The Breadwinner by Deborah Ellis

Breadwinner coverWhen the Taliban took over and barred all girls from school, Parvana was glad of the holiday. But it’s getting a bit tiresome to be the only one in the family able to go outside to collect water, and with her mother unable to work, sifting through the family’s belongings for things they can sell in the market has become a regular chore. There’s not much left that can be spared.

When Parvana’s father is arrested — and Parvana and her mother’s attempt to have him released fails — the only means of feeding the family is for Parvana to dress like a boy and take her father’s place in the market. As she and another girl-in-disguise, former classmate Shauzia, work to support their families, other women in the periphery of the story struggle in their own ways to survive, to grow, and to challenge the limitations the Taliban has placed on them.

The Breadwinner is a beautiful, difficult story that offers richly-realised glimpses of life in Afghanistan under the Taliban. While the details of Parvana’s life — such as the repeated loss of “home” due to wartime destruction, and the customers eager to purchase Parvana and her father’s reading and writing skills — are valuable on their own, what I appreciated most was Ellis’s ability to present a variety of strong, unique female characters that were believable in their own context. Parvana’s mother, Fatana, who braves the Taliban and walks hours on blistered, bloody feet to try to retrieve her husband from jail. Parvana’s sister, Nooria, who desperately wants to continue her own education, but willingly gives what instruction she can in secret to a group of neighbourhood girls. Parvana, herself. The novel is full of women that inspire respect, both for themselves, and for their real life counterparts.

Continue the story with Parvana’s Journey, Mud City, and My Name is Parvana, and be sure to check out the excellent audiobook edition of The Breadwinner, narrated by Rita Wolf.

Check out other reviews from The Prairie Library and from Blogging for Barakat, which supports an organisation committed to providing educational opportunities for women and children in Afghanistan, Pakistan, and India.

Read an article about how one teacher has used Parvena’s stories in her classroom: Expanding Their Worlds Through Books by Tara Smith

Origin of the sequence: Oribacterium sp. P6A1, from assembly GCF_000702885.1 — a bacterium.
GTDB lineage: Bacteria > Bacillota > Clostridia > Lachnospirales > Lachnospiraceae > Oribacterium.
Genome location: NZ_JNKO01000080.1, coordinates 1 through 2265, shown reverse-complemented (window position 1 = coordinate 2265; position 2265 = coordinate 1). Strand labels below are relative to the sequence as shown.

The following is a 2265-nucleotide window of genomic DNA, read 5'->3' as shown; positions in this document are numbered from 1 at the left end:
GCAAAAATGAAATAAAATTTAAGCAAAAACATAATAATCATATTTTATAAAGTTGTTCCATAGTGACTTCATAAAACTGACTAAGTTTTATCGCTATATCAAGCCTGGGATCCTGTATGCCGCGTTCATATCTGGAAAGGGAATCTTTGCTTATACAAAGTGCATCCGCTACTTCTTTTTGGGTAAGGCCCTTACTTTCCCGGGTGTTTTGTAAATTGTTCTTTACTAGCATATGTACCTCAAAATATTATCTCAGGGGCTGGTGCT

Ten: On Fitting in Reading

Like most things that are important, but not urgent, reading time can be tough to justify. Whether you’re in the habit of returning stacks of unread library books or working with students who have no time to read, perhaps something here will help. This week’s Ten suggests some ways to fit reading into a busy life, whether through motivation (making time) or a bit of creative rearranging (finding time).

Read Short Books
Not always possible, and probably not desirable full time, but in certain contexts — if you’re looking to broaden your familiarity with a topic or genre, for example — picture books, graphic novels, early chapter books, novellas and other shorter works can be a life saver. Books requiring a relatively small time commitment are also sooner pulled from the shelf when you have a bit of time. A likely completed task (and finished story!) can be a powerful motivator.

Acknowledge that Reading a Chapter of a Longer Book is Still an Accomplishment
It’s lovely to settle in and read a book cover to cover, but rarely practical. Fortunately, even a few pages does move you forward in the story and nearer to the end. Continue reading

The Cheshire Cheese Cat: A Dickens of a Tale by Carmen Agra Deedy and Randall Wright — Audiobook Edition

The Cheshire Cheese Cat coverYe Olde Cheshire Cheese Inn and Pub draws the most interesting characters. There are the regulars, of course. The observant Mr. Dickens is in quite often, and his friends Wilkie Collins and William Makepeace Thackeray visit now and again. There’s the staff, including a cook who depends on more than a secret recipe to produce her famous Cheshire Cheese, and a maid with a remarkable talent for discovering mice (and an unfortunate, blithering terror of the same). Turn your eyes downward, and you’ll discover a black cat who smells strangely of…cheese?…and a bold little mouse apparently fascinated by Mr. Dickens’s latest project. And then there’s the queen…but that would take far more explaining that we’ve room for here.